REASONED SPIRITUALITY: exploring spirituality, the meaning of life, the concept of God.

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KNOWLEDGE - Genetics

(continued from Part 22)

The greater the number of components, the more complex something is considered to be; yet life appears to contradict this perception when we apply it to knowledge. The information contained in each of our cells far surpasses that which is accessible through the mind. The innate knowledge guides our actions, but we are rarely cognizant of it, and cannot fully comprehend the intricacies of what it means to our destiny. the human mind functions on a more generalized level. The detailed information maintained by our cells enables each person to act automatically, the perpetuation of the species, and hence the cellular legacy, is guaranteed by our unwitting obedience to this underlying knowledge.

The cell itself contains a nucleus, which is the equivalent of its brain, and therein lies the information which enables life. Inside the nucleus are the chromosomes which store the knowledge of the species. Damage a chromosome, and you cause an aberration in the programming of the cell. Just as our brain is the sum of its components, the innate coding within the nucleus creates a whole from its parts. The knowledge used by the cell is a more generalized application of the explicit data in each of our 23 pairs of chromosomes. Inside a chromosome is the DNA molecule, segmented into genes which are responsible for the fine details that map out the essentials for life. Change a single gene, and you alter the destiny of all subsequent “offspring” of that cell, and potentially the whole creature. Everything that is you, including all instinctive drives, the mechanism for the perpetuation of a life-form and species, as well as the design enabling you to learn and develop individuality, is made possible by these fragments of DNA molecules.

When we look at knowledge from a grander perspective, we see the same principle repeated. The human race functions as an organism, acting as the sum of its components; evolving en masse as a species. The direction mankind takes seems a slow, ponderous motion in comparison to the frantic pace in which we live our lives; but progression is relative. The generalized development of humanity is accomplished by an “organism” which lives for millions of years, whereas the individual parts that constitute the greater whole live for less than a century, and each of our cells has a considerably shorter life-span of its own.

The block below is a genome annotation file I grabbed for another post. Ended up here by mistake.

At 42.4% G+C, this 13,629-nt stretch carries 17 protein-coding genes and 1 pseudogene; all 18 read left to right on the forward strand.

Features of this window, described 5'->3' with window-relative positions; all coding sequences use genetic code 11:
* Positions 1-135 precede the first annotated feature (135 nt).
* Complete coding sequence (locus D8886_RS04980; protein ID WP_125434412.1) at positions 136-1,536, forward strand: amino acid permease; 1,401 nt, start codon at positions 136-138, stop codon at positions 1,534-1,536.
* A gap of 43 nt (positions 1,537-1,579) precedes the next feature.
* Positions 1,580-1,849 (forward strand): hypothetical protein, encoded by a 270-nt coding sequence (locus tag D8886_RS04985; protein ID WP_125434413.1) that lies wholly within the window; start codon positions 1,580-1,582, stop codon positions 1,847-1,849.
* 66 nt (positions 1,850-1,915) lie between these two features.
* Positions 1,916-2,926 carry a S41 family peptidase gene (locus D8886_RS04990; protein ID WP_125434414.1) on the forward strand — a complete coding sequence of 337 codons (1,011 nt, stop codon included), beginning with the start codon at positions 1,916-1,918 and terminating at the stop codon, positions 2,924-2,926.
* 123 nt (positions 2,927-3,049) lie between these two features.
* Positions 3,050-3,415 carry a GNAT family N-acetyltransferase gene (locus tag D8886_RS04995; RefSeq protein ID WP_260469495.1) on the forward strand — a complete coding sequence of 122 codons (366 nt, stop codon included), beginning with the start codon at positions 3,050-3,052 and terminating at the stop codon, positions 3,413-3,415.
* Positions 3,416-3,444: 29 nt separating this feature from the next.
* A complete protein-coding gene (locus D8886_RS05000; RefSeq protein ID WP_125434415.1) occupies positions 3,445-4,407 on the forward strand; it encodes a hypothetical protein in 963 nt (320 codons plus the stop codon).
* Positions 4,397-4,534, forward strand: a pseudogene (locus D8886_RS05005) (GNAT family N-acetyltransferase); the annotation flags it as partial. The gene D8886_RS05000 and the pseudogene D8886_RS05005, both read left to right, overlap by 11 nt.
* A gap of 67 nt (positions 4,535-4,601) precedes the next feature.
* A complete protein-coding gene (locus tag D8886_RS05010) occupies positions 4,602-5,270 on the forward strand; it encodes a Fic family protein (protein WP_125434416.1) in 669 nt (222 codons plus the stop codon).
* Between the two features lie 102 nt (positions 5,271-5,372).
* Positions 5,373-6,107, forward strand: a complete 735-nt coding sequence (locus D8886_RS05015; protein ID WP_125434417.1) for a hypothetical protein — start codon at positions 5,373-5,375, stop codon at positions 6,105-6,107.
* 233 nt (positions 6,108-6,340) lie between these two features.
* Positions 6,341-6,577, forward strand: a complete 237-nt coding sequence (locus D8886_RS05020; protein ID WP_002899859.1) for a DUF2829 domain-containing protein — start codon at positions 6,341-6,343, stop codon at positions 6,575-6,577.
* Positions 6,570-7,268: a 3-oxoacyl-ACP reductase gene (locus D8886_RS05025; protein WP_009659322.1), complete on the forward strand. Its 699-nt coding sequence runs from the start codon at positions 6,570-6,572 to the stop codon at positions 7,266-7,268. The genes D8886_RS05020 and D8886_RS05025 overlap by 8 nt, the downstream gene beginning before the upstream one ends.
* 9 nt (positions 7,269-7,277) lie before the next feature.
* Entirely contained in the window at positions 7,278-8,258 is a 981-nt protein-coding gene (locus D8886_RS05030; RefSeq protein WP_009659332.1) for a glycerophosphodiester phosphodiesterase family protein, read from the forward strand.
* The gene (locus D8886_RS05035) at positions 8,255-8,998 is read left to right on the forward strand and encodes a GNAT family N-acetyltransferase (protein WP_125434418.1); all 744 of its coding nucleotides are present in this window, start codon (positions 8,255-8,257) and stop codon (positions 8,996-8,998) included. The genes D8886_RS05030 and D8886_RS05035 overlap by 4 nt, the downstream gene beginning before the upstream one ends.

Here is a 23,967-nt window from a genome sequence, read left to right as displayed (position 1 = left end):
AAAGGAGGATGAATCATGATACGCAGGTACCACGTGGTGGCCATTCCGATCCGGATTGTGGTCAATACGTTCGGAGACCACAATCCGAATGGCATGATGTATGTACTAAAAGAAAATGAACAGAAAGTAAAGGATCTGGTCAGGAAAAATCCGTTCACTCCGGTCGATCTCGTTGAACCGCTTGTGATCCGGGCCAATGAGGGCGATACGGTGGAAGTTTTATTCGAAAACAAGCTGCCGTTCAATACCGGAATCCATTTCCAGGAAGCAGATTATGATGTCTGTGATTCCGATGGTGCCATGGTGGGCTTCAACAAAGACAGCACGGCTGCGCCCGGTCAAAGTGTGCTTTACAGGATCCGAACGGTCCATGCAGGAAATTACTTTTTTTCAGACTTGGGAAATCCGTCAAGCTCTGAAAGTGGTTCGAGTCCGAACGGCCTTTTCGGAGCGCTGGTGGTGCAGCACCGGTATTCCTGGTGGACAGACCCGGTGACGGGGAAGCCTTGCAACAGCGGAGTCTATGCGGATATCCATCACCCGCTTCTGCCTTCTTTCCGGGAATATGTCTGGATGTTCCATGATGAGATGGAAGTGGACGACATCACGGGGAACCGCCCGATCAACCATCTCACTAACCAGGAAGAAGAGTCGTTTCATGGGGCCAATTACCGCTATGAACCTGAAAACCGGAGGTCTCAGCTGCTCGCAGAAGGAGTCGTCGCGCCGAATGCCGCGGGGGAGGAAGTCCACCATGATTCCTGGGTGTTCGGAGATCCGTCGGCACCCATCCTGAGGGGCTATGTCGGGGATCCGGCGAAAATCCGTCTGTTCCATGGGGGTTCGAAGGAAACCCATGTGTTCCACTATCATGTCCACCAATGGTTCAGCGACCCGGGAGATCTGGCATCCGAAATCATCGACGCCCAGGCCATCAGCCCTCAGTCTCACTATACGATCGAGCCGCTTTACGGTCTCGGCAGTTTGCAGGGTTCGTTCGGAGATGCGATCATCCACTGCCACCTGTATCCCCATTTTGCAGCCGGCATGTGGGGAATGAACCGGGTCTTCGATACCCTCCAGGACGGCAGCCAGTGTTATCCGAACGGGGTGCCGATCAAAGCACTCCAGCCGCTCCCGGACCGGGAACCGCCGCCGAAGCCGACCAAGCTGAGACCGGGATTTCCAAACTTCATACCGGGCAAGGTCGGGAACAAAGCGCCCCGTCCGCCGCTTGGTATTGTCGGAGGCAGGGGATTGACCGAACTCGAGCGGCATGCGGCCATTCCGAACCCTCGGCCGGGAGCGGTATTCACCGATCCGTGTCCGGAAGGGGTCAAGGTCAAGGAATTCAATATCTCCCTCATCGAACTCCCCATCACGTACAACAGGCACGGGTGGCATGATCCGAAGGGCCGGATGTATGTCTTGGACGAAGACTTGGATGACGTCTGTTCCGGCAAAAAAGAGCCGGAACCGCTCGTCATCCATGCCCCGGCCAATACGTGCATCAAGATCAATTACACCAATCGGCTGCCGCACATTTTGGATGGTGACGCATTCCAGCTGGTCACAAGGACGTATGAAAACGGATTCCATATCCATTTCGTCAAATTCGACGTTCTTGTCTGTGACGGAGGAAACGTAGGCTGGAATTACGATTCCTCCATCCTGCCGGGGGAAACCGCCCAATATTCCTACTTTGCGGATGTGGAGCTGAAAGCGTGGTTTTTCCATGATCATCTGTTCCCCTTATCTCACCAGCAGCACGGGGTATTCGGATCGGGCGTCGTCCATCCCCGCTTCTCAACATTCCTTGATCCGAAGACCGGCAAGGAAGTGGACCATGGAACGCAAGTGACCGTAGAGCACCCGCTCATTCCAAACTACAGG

Our species is a component of life on this planet. Once again, the type-specific knowledge is a part of the pool of awareness that is life. The direction taken by any particular species influences the future pattern of living things on Earth, because all other life-forms adjust to maintain equilibrium. The balance of predators to prey, habitat to vegetation, and the proportion of sorts of life-forms contributes to the basic “intent” to perpetuate. Life, as a whole, also acts as an organism, adapting to the environment in order to remain viable, and to ensure that the entire “entity” lives on.

This sense of purpose is evident on each level of knowledge, yet all of the larger conglomerates of components are dependent upon the non-sentient information held by the most basic of units. While mankind envisions an enabling force of cosmic dimensions, it actually exists as the smallest of things. Aside from structural differences, the cells that perpetuate life are all fundamentally the same: human and plant cells perform the equivalent task of retaining all the information necessary for the continued health of the individual species, and the ecosystem.

The simplest of life-forms which originated life on Earth contained almost the identical critical genetic information found in modern cells, and the process of passing living cells from generation to generation means that life as a whole can be perceived as immortal; this “organism” has been alive on this planet for billions of years, and you, as an individual, contain a portion of the knowledge programmed into the earliest of life; sharing that legacy with all living things. There are over a billion gene combinations within your DNA molecules, yet a chimpanzee shares 98.4 percent of your genetic makeup. There are many branches of life, yet all retain a fundamental similarity. The differences in genetics are only characteristic of the individual or type, whereas those in common form the basis for existence.

Although one of the criteria for life is the presence of organic compounds, we must keep in mind that these compounds are constructed of basic elements; they are simply a different arrangement of the same things which make up that which we define as lifeless. The fundamental components of a cell are elements such as hydrogen, oxygen, and carbon: inanimate materials that, even when we combine them in such a way as to duplicate the complex proteins that constitute life, do not live.